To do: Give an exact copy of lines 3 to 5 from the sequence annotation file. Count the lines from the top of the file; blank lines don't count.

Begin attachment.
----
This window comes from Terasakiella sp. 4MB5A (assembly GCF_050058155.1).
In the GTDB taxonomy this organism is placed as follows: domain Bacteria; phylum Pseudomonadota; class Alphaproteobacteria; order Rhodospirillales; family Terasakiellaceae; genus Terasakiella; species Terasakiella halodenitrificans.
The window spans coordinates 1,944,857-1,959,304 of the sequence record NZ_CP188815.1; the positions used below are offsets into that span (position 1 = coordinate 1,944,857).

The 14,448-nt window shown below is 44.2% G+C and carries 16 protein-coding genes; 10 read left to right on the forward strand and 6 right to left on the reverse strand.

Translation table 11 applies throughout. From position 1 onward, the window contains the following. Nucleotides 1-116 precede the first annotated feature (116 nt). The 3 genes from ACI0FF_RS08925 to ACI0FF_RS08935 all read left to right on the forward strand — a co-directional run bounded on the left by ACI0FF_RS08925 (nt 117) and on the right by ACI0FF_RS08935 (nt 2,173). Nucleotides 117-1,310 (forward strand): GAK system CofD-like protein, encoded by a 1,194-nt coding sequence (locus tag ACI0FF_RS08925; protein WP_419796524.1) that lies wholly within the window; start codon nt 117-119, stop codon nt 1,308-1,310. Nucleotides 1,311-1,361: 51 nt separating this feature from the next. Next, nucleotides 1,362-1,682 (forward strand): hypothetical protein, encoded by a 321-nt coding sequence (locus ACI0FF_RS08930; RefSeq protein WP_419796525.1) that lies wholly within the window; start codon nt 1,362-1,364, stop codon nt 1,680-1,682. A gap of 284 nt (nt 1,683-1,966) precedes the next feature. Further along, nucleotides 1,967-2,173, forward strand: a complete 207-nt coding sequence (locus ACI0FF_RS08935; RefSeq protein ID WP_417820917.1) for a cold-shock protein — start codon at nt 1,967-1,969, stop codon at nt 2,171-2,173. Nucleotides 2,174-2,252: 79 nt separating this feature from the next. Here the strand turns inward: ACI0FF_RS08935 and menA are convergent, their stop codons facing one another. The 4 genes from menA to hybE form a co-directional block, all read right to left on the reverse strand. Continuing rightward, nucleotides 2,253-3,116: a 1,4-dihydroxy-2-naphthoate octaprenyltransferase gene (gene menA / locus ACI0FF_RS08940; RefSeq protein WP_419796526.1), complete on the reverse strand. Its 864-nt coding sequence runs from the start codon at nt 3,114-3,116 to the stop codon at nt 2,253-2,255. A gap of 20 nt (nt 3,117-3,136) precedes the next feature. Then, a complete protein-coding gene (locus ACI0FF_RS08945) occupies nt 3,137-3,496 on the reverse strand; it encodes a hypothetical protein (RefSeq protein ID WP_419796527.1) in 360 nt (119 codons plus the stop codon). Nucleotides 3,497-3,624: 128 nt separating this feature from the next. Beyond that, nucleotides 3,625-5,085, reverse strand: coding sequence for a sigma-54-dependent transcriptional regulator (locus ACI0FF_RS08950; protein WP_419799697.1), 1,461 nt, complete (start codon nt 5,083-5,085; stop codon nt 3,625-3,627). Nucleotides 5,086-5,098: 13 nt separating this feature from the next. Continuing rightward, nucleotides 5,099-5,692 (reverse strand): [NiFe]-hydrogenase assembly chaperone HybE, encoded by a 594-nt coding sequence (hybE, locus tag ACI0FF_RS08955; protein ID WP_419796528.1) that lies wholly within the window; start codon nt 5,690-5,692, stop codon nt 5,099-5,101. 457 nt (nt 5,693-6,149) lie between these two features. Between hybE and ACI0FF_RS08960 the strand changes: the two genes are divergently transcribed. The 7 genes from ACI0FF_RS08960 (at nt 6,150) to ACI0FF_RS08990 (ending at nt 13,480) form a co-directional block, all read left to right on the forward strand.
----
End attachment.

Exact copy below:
The window spans coordinates 1,944,857-1,959,304 of the sequence record NZ_CP188815.1; the positions used below are offsets into that span (position 1 = coordinate 1,944,857).

The 14,448-nt window shown below is 44.2% G+C and carries 16 protein-coding genes; 10 read left to right on the forward strand and 6 right to left on the reverse strand.

Translation table 11 applies throughout. From position 1 onward, the window contains the following. Nucleotides 1-116 precede the first annotated feature (116 nt). The 3 genes from ACI0FF_RS08925 to ACI0FF_RS08935 all read left to right on the forward strand — a co-directional run bounded on the left by ACI0FF_RS08925 (nt 117) and on the right by ACI0FF_RS08935 (nt 2,173). Nucleotides 117-1,310 (forward strand): GAK system CofD-like protein, encoded by a 1,194-nt coding sequence (locus tag ACI0FF_RS08925; protein WP_419796524.1) that lies wholly within the window; start codon nt 117-119, stop codon nt 1,308-1,310. Nucleotides 1,311-1,361: 51 nt separating this feature from the next. Next, nucleotides 1,362-1,682 (forward strand): hypothetical protein, encoded by a 321-nt coding sequence (locus ACI0FF_RS08930; RefSeq protein WP_419796525.1) that lies wholly within the window; start codon nt 1,362-1,364, stop codon nt 1,680-1,682. A gap of 284 nt (nt 1,683-1,966) precedes the next feature. Further along, nucleotides 1,967-2,173, forward strand: a complete 207-nt coding sequence (locus ACI0FF_RS08935; RefSeq protein ID WP_417820917.1) for a cold-shock protein — start codon at nt 1,967-1,969, stop codon at nt 2,171-2,173. Nucleotides 2,174-2,252: 79 nt separating this feature from the next. Here the strand turns inward: ACI0FF_RS08935 and menA are convergent, their stop codons facing one another. The 4 genes from menA to hybE form a co-directional block, all read right to left on the reverse strand. Continuing rightward, nucleotides 2,253-3,116: a 1,4-dihydroxy-2-naphthoate octaprenyltransferase gene (gene menA / locus ACI0FF_RS08940; RefSeq protein WP_419796526.1), complete on the reverse strand. Its 864-nt coding sequence runs from the start codon at nt 3,114-3,116 to the stop codon at nt 2,253-2,255. A gap of 20 nt (nt 3,117-3,136) precedes the next feature. Then, a complete protein-coding gene (locus ACI0FF_RS08945) occupies nt 3,137-3,496 on the reverse strand; it encodes a hypothetical protein (RefSeq protein ID WP_419796527.1) in 360 nt (119 codons plus the stop codon). Nucleotides 3,497-3,624: 128 nt separating this feature from the next. Beyond that, nucleotides 3,625-5,085, reverse strand: coding sequence for a sigma-54-dependent transcriptional regulator (locus ACI0FF_RS08950; protein WP_419799697.1), 1,461 nt, complete (start codon nt 5,083-5,085; stop codon nt 3,625-3,627). Nucleotides 5,086-5,098: 13 nt separating this feature from the next. Continuing rightward, nucleotides 5,099-5,692 (reverse strand): [NiFe]-hydrogenase assembly chaperone HybE, encoded by a 594-nt coding sequence (hybE, locus tag ACI0FF_RS08955; protein ID WP_419796528.1) that lies wholly within the window; start codon nt 5,690-5,692, stop codon nt 5,099-5,101. 457 nt (nt 5,693-6,149) lie between these two features. Between hybE and ACI0FF_RS08960 the strand changes: the two genes are divergently transcribed. The 7 genes from ACI0FF_RS08960 (at nt 6,150) to ACI0FF_RS08990 (ending at nt 13,480) form a co-directional block, all read left to right on the forward strand.